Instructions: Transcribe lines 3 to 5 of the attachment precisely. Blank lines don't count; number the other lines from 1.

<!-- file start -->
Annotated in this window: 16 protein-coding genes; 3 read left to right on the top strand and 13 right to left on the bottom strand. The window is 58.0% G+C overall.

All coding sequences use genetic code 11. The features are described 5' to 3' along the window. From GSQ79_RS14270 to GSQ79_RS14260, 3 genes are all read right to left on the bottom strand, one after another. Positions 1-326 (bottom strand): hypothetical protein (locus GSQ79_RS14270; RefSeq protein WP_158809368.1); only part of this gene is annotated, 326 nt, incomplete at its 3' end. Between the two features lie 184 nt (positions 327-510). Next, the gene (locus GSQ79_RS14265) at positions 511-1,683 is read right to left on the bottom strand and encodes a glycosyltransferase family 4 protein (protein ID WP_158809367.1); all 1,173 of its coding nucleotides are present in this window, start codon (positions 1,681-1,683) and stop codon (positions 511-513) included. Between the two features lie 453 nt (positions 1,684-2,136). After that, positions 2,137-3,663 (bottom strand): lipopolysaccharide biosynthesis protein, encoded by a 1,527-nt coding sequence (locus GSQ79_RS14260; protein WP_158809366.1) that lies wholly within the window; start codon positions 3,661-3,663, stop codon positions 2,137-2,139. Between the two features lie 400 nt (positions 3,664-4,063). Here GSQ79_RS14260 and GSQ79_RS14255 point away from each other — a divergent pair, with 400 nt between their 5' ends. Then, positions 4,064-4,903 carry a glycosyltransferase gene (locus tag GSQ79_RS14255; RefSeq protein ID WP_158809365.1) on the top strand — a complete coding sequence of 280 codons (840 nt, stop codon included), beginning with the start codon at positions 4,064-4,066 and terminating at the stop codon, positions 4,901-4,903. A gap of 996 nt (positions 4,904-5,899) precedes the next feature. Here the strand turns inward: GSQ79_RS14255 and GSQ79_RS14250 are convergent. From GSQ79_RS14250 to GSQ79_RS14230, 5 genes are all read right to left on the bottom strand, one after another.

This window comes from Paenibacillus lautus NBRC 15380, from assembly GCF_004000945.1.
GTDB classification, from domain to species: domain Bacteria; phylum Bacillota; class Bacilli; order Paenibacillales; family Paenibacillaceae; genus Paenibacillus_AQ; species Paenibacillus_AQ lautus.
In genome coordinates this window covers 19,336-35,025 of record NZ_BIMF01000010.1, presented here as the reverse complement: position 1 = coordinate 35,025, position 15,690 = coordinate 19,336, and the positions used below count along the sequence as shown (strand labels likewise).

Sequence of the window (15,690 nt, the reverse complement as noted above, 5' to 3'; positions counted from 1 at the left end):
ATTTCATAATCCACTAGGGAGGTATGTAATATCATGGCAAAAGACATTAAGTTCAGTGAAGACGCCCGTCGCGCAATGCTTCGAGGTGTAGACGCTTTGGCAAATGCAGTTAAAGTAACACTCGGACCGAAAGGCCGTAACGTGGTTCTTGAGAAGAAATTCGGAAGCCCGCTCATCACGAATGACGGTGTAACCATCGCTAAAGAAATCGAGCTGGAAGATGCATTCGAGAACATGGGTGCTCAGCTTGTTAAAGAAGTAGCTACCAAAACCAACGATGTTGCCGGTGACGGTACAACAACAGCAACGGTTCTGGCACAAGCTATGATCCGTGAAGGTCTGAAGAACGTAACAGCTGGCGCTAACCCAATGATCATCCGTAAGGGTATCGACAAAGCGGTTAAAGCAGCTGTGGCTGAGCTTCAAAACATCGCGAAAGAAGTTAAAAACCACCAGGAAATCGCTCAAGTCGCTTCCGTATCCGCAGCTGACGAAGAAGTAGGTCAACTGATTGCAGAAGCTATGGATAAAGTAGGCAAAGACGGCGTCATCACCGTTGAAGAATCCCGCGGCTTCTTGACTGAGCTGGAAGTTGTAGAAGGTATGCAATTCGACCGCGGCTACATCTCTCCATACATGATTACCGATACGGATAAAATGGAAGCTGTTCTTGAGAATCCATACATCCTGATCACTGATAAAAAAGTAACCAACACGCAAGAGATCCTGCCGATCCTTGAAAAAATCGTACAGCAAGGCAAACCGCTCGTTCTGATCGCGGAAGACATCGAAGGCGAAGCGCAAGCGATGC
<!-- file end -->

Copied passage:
This window comes from Paenibacillus lautus NBRC 15380, from assembly GCF_004000945.1.
GTDB classification, from domain to species: domain Bacteria; phylum Bacillota; class Bacilli; order Paenibacillales; family Paenibacillaceae; genus Paenibacillus_AQ; species Paenibacillus_AQ lautus.
In genome coordinates this window covers 19,336-35,025 of record NZ_BIMF01000010.1, presented here as the reverse complement: position 1 = coordinate 35,025, position 15,690 = coordinate 19,336, and the positions used below count along the sequence as shown (strand labels likewise).